A friend shared an image from the "Catholics Come Home" campaign that told people to keep the Mass in Christmas. It's a nice play on the overused "Keep Christ in Christmas" rallying cry. For Christmas, go to Mass. Talk about an old tradition, as it's something generations upon generations have done. (PS, the above image was borrowed from Episcopal Church Memes on Facebook).
However, I was only mildly puzzled. Why is "Keep Mass in Christmas" a Catholics Come Home campaign? I know full well I'm one of the ones that they hope to persuade to go back to the Roman Catholic Church. What's the deal with Catholics Come Home, though? I already feel like I'm home. I'm still Catholic. We have Mass. And I feel like I can be a thinker AND a full member of the Church at the same time, which is nice. (Reasonable minds can disagree, obviously.) I also rather like hanging out with radical liberal feminist priests.
What's up with that phrase, "radical liberal feminist priest?" Long story short, my dad once said I was a radical liberal feminist in cahoots with a radical liberal feminist priest when I was disowned and going to a different Catholic church than he was all because I wanted to walk down the aisle with my husband, entering the marriage as an equal. In the Episcopal church, it seems to me that women are MORE equal than they are in Roman Catholicism. We have a female primate, after all!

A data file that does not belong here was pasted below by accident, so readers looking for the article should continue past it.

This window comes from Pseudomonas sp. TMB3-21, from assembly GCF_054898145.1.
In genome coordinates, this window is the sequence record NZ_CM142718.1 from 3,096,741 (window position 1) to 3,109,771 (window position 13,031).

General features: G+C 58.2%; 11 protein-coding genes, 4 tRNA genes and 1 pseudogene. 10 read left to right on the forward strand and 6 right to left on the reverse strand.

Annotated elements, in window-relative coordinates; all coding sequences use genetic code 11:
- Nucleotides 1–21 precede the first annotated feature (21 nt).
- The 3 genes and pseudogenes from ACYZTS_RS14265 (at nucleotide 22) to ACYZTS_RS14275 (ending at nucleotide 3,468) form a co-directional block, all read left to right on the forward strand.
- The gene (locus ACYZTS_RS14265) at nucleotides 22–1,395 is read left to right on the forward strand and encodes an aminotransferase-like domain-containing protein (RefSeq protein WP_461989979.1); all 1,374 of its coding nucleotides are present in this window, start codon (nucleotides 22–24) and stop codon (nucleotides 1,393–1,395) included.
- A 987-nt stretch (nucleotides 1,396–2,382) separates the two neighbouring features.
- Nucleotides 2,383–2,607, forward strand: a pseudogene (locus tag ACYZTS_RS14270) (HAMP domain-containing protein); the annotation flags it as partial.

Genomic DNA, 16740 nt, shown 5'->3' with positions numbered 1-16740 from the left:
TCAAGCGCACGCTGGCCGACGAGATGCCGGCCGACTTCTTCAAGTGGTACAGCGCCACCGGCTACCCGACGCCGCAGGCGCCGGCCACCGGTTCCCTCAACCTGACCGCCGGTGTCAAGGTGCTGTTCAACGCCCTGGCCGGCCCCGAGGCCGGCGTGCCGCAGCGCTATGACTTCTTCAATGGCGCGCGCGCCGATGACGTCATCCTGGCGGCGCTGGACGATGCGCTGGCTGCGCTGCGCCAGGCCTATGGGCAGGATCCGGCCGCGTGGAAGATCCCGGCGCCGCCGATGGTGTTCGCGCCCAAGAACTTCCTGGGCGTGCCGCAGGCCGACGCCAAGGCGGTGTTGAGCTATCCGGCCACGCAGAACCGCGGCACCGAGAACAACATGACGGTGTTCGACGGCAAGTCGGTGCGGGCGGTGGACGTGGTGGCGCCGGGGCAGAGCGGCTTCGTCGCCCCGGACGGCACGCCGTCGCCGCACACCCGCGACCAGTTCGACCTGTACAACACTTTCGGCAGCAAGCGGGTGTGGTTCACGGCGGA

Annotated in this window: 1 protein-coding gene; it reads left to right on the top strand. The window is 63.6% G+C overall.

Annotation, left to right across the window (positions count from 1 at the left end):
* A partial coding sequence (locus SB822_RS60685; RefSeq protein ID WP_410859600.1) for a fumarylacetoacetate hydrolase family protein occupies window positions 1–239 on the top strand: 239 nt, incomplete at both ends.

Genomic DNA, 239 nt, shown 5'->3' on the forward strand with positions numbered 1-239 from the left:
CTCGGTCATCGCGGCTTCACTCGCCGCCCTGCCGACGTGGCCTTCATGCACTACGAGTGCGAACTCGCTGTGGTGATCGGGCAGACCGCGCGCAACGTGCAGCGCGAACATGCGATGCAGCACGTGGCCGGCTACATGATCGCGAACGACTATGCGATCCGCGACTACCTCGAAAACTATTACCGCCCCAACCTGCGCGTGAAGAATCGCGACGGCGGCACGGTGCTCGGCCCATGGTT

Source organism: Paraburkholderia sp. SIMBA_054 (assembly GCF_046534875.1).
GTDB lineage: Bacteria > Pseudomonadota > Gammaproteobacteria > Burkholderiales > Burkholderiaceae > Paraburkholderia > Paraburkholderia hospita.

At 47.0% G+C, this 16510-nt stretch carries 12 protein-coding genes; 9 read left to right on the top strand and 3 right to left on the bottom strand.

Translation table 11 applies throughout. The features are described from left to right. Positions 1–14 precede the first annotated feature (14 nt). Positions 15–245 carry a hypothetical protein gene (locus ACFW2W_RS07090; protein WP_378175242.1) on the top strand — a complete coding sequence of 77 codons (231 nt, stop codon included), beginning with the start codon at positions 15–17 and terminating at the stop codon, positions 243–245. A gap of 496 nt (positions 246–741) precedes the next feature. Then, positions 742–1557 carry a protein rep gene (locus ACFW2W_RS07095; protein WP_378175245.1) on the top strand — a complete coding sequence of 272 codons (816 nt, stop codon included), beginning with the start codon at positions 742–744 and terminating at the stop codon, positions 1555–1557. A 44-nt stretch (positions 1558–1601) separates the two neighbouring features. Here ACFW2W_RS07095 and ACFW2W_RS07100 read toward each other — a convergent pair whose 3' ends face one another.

Not that primate. This one. The Most Reverend Katharine Jefferts Schori. (I admit, I had to look up the proper title.)
Anyway. "Catholics Come Home" is a nice campaign, but admittedly, I don't foresee myself going back until they've made some fundamental changes to the church, which I don't see happening anytime soon. Maybe my children will see changes for the better. Or maybe their children. But now?
I'm sorry, my Roman Catholic friends. I appreciate that Catholicism still works for you, but I will not be physically joining you for Christmas. I know this is the first Christmas as a full Episcopalian, which marks a milestone. However, I'll join you in spirit, prayer, and song as we do with all Christians. Together, we can keep Mass in Christmas.
Filed under: Becoming Episcopalian